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|Site Type: Non-NPL
ZIP Code: 80424
EPA ID: CO0001093392
Congressional District: 2
Updated April 2013
The U.S. Environmental Protection Agency is conducting the first five-year review of cleanup actions performed at the French Gulch site near Breckenridge, Colorado. The purpose of the review is to make sure the selected cleanup actions effectively protect human health and the environment. The review is scheduled to be completed by December 2013.
The EPA invites community participation in the five-year review process: community members are encouraged to contact EPA staff with any information that may help us make our determination regarding the protectiveness and effectiveness of the remedies at the site. For more information, please contact:
Jennifer Lane (firstname.lastname@example.org)
Community Involvement Coordinator
Toll-free: 800-227-8917, ext. 312-6813
The French Gulch site, which includes the former Wellington-Oro mine, is located about two miles upstream or east of the confluence of French Creek with the Blue River near the town of Breckenridge, Colorado. Extensive underground mining occurred in the valley from the late 1850s to the 1960s. Lode mining recovered lead-zinc-silver sulfide and gold ores from an extensive network of tunnels and adits originating on the steep valley sides. Large floating dredge boats were used to placer-mine the valley floor for gold. The placer dredging disrupted French Creek and its associated alluvial valley material. This resulted in large dredge piles covering the French Gulch valley floor and extending upstream approximately one mile east of the former Wellington-Oro mine.
Ore veins targeted by the underground mines are commonly associated with faults and fractures that serve as a conduit for groundwater flow. In 1934 the mine workings were reported to consist of more than 12 miles of tunnels. In the 1940s, the present owner, B&B Mines, acquired the Wellington-Oro properties.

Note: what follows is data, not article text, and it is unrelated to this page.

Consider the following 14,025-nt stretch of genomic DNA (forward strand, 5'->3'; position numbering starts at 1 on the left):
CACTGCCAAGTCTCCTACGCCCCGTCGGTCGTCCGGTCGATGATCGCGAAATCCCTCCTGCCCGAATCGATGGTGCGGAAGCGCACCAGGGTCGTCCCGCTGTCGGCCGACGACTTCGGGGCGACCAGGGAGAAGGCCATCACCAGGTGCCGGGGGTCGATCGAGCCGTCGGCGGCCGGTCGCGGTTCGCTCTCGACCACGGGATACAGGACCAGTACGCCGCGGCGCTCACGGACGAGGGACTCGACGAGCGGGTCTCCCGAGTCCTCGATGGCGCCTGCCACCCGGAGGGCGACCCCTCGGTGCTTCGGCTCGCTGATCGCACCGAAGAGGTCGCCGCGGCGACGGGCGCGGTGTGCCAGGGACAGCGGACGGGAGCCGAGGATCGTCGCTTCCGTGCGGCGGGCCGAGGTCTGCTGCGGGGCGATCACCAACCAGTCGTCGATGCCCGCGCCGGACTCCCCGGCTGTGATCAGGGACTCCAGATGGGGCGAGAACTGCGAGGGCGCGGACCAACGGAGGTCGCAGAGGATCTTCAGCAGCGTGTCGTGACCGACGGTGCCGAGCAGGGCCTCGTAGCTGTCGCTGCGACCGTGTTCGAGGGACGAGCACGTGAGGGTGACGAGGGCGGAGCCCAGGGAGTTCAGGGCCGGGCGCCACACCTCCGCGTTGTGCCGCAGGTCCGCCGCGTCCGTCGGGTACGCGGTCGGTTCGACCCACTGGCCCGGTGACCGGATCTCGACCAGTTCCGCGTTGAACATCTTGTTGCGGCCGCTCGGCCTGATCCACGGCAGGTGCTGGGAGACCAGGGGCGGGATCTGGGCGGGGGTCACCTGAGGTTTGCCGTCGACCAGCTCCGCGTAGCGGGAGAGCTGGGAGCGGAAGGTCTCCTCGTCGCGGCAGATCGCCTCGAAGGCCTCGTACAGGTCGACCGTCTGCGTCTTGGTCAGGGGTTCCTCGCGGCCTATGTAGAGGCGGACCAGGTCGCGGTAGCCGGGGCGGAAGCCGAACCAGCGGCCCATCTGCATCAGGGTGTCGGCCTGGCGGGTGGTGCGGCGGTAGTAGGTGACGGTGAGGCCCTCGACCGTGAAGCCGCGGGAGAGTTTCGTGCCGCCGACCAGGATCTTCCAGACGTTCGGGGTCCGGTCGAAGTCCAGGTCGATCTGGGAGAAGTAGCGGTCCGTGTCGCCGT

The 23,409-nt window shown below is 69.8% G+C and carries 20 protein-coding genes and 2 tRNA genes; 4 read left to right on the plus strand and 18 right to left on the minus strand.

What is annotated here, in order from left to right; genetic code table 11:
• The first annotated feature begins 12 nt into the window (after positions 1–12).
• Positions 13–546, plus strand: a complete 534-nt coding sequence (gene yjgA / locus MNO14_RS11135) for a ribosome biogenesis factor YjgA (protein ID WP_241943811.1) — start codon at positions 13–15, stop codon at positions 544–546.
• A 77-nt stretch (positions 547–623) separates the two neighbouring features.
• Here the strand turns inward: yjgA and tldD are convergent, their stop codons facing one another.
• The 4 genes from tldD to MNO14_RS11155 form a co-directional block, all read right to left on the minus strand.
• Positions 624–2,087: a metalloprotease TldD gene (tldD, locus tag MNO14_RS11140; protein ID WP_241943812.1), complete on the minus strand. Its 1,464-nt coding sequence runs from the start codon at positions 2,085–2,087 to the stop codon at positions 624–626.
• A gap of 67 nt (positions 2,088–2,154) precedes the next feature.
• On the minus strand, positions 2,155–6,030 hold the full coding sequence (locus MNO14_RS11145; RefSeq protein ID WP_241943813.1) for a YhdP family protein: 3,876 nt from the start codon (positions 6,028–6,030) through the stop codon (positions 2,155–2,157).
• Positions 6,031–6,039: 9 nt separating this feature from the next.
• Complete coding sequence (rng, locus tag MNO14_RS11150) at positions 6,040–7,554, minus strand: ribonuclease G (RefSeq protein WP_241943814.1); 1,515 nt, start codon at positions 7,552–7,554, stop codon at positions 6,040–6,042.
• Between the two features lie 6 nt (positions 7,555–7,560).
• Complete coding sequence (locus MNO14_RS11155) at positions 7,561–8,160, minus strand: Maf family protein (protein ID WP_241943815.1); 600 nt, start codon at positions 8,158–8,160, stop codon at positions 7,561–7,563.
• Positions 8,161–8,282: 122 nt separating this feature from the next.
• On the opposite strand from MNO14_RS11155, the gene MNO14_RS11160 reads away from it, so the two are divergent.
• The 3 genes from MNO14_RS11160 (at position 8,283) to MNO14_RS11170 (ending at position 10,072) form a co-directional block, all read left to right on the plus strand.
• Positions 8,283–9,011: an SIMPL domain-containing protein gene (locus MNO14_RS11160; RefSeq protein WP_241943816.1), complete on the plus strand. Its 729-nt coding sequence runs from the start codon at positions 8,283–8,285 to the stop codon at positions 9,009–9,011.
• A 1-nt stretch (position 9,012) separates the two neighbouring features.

Sporadic mining and milling operations occurred at the mine from the late 1940s to the early 1970s. Since this area contains a large quantity of sulfide-bearing minerals, these conditions promote the formation of acid mine drainage. This is caused by the oxidation of sulfur in the presence of water, forming sulfuric acid in the mine pool water which makes the water acidic. Metals such as cadmium and zinc are soluble in acidic water. As a result, acid mine water flowing through the mine workings becomes highly contaminated with dissolved metals, exits the mine in the form of seeps, and enters French Creek.
Elevated zinc concentrations in the seep water are primarily responsible for the absence of fish populations in the downstream portion of French Creek and a segment of the Blue River. The EPA investigations in the late 1980s determined that the Wellington-Oro Mine pool was the major contributor of zinc and cadmium load from French Creek into the Blue River
In 1998 mine wastes including roaster fines, tailings, and waste rock were removed from the mine site to an area with reduced potential for human contact. The materials were capped with impermeable clay and clean gravel. Drainage ditches were installed to reduce infiltration of rain and snow melt into the mining wastes. This material provides little or no contribution to the contamination of French Creek and the Blue River.
|Media Affected||Contaminants||Source of Contamination|
|water, aquatic species and habitat||zinc and cadmium||acid mine drainage from Wellington-Oro mine pool|
Beginning in 1989, the EPA conducted numerous investigations into surface wastes, groundwater, surface water, geology, ecology, and precipitation. Surface water and groundwater sampling was initiated in an attempt to determine the source(s) and magnitude of metal contamination present in the water and migration pathways leading to French Creek and the Blue River. Based on data collected from 15 sample locations, the Wellington-Oro mine pool was found to be the major contributor of zinc and cadmium load from French Creek into the Blue River.
A natural seep identified as FG-6C is the primary conduit of mine pool water into French Creek. Additional unidentified seeps may also be present. The seep flows year round at an average rate of approximately 100 gpm (gallons per minute) except during spring runoff when flows have been measured as an average high of 500 gpm. The high metal concentrations of zinc and cadmium in the FG-6C seep water have the greatest effect on aquatic species.
The average cadmium and zinc concentrations at FG-6C are 59 µg/l (micrograms per liter) and 123,000 µg/l, respectively, and are much higher than brown trout can tolerate. The pH of the seep water is 6.4, which is slightly acid (neutral water has a pH of 7). The presence of limestone formations in close proximity to the mine workings adds alkalinity to the groundwater after it has dissolved high levels of metals, thereby neutralizing the high pH in the seep.
In October, 2002, the EPA signed an Action Memorandum selecting semi-passive water treatment with settling ponds as the preferred cleanup remedy. The remedy was to treat 300 gpm of water contaminated with zinc and cadmium. The cleanup goal was toeduce metals loading from French Creek into the Blue River to support a sustainable brown trout fishery in the Blue River directly downstream of the confluence with French Creek by: